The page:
The Simon Heng column

    If have you have read any of my other pieces, you might think that
    I spend my life looking for things that seem unfair to disabled
    people. Far from it.

    Most of the time, I find that the people who work within the system
    are sympathetic, anxious to understand and committed to enabling
    their clients to achieve their goals.

    When I’m out in the community, on the other hand, I am often
    greeted with incomprehension (“Can he speak?”), confusion (“What
    did he say?”), distaste (“The disabled are creepy”) and sometimes
    fear (usually when I’m driving my electric wheelchair at full speed
    in their direction).

    There is, however, one public space where I always feel accepted.

    As often as possible, I go to watch my local football team: West
    Brom. In a crowd of 40,000, I have never been jostled, bumped into,
    abused or felt threatened. Fellow supporters, including rival fans,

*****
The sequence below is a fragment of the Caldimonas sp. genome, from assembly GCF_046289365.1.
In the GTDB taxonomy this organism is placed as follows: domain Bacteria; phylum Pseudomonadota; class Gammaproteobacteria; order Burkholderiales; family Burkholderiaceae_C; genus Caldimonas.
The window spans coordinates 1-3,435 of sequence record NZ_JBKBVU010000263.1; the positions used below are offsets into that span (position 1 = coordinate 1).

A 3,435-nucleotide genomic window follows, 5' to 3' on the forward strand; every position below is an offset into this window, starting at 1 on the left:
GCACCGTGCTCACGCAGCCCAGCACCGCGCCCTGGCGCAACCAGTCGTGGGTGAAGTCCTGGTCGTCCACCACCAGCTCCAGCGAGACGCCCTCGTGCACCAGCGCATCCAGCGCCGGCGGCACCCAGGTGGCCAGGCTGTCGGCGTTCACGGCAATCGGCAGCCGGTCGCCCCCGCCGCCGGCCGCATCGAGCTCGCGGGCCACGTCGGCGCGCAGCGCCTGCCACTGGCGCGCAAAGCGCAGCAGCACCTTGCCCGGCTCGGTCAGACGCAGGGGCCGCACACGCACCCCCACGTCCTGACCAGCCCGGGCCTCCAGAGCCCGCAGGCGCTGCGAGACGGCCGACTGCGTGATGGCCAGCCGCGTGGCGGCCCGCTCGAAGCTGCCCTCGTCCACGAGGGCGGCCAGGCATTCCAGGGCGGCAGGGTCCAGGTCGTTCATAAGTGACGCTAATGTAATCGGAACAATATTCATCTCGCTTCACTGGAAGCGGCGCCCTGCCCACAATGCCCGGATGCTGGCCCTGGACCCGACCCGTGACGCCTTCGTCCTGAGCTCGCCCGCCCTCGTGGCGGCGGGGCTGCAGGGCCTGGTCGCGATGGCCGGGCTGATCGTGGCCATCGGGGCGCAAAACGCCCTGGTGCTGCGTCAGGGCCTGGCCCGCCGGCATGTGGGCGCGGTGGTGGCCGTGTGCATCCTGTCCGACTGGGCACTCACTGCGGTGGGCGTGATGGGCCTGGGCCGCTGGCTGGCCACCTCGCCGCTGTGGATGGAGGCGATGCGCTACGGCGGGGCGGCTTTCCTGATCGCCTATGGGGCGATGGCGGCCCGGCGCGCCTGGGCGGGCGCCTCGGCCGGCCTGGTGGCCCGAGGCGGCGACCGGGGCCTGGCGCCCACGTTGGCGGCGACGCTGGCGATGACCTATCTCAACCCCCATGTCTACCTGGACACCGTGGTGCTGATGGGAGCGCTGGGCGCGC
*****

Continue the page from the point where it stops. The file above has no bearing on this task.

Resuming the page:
never fail to offer a smile, their help or occasionally a drink.

    I have driven my wheelchair against the flow of the tide (imagine
    trying to battle your way through 10,000 people, all of them eager
    to get home) and not one of them has even accidentally bumped into
    me. I even take my nine-year-old daughter, alone, to matches,
    feeling totally confident that we will be safe and secure.

    My club, like most top-flight teams, has made great strides in
    learning about and accommodating supporters with all sorts of

    There is level access from the gates to the stands, a separate
    concourse for wheelchair users and seats for their ambulant
    companions. There are facilities for people with visual
    impairments, and accessible toilets are not used as storage spaces
    (take note, publicans and hospitals!). The staff, from ticket sales
    to stewards, are well trained, friendly and courteous. I even get
    in free, though we pay for my companions.

    Apart from loving football, I always look forward to going to
    matches, because it’s one place I feel comfortable among total
    strangers. I even feel that I belong, and there are few places
    about which I can make that statement.

    The new Premiership season starts soon. I can’t wait.

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